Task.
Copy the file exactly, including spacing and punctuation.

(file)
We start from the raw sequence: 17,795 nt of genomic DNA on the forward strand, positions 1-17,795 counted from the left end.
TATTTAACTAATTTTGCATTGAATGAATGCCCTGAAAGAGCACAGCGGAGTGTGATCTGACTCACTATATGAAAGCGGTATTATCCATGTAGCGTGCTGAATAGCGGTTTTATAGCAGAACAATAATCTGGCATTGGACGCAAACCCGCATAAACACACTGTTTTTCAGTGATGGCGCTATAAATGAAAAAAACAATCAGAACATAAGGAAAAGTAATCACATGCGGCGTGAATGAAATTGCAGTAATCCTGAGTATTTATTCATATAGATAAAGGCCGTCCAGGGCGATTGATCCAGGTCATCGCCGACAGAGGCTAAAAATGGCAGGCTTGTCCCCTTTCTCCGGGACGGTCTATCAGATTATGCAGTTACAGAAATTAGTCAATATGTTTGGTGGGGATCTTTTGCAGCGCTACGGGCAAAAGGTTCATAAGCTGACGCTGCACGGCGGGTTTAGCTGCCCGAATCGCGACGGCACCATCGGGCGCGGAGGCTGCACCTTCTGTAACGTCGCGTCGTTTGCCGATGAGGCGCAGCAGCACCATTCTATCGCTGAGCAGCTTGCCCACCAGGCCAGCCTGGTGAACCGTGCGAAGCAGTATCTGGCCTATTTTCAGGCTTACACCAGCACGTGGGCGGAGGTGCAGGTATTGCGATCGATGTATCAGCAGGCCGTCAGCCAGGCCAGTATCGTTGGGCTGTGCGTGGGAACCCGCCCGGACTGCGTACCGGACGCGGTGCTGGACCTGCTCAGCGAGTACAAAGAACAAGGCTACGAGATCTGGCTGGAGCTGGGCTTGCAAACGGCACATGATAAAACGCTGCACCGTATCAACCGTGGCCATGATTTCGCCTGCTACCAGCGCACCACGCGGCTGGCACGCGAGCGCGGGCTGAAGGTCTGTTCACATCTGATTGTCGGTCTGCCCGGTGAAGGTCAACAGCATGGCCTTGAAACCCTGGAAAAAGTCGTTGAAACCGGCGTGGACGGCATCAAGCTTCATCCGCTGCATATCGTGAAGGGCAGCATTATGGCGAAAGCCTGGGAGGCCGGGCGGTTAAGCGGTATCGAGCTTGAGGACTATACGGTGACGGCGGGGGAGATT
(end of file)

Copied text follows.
We start from the raw sequence: 17,795 nt of genomic DNA on the forward strand, positions 1-17,795 counted from the left end.
TATTTAACTAATTTTGCATTGAATGAATGCCCTGAAAGAGCACAGCGGAGTGTGATCTGACTCACTATATGAAAGCGGTATTATCCATGTAGCGTGCTGAATAGCGGTTTTATAGCAGAACAATAATCTGGCATTGGACGCAAACCCGCATAAACACACTGTTTTTCAGTGATGGCGCTATAAATGAAAAAAACAATCAGAACATAAGGAAAAGTAATCACATGCGGCGTGAATGAAATTGCAGTAATCCTGAGTATTTATTCATATAGATAAAGGCCGTCCAGGGCGATTGATCCAGGTCATCGCCGACAGAGGCTAAAAATGGCAGGCTTGTCCCCTTTCTCCGGGACGGTCTATCAGATTATGCAGTTACAGAAATTAGTCAATATGTTTGGTGGGGATCTTTTGCAGCGCTACGGGCAAAAGGTTCATAAGCTGACGCTGCACGGCGGGTTTAGCTGCCCGAATCGCGACGGCACCATCGGGCGCGGAGGCTGCACCTTCTGTAACGTCGCGTCGTTTGCCGATGAGGCGCAGCAGCACCATTCTATCGCTGAGCAGCTTGCCCACCAGGCCAGCCTGGTGAACCGTGCGAAGCAGTATCTGGCCTATTTTCAGGCTTACACCAGCACGTGGGCGGAGGTGCAGGTATTGCGATCGATGTATCAGCAGGCCGTCAGCCAGGCCAGTATCGTTGGGCTGTGCGTGGGAACCCGCCCGGACTGCGTACCGGACGCGGTGCTGGACCTGCTCAGCGAGTACAAAGAACAAGGCTACGAGATCTGGCTGGAGCTGGGCTTGCAAACGGCACATGATAAAACGCTGCACCGTATCAACCGTGGCCATGATTTCGCCTGCTACCAGCGCACCACGCGGCTGGCACGCGAGCGCGGGCTGAAGGTCTGTTCACATCTGATTGTCGGTCTGCCCGGTGAAGGTCAACAGCATGGCCTTGAAACCCTGGAAAAAGTCGTTGAAACCGGCGTGGACGGCATCAAGCTTCATCCGCTGCATATCGTGAAGGGCAGCATTATGGCGAAAGCCTGGGAGGCCGGGCGGTTAAGCGGTATCGAGCTTGAGGACTATACGGTGACGGCGGGGGAGATT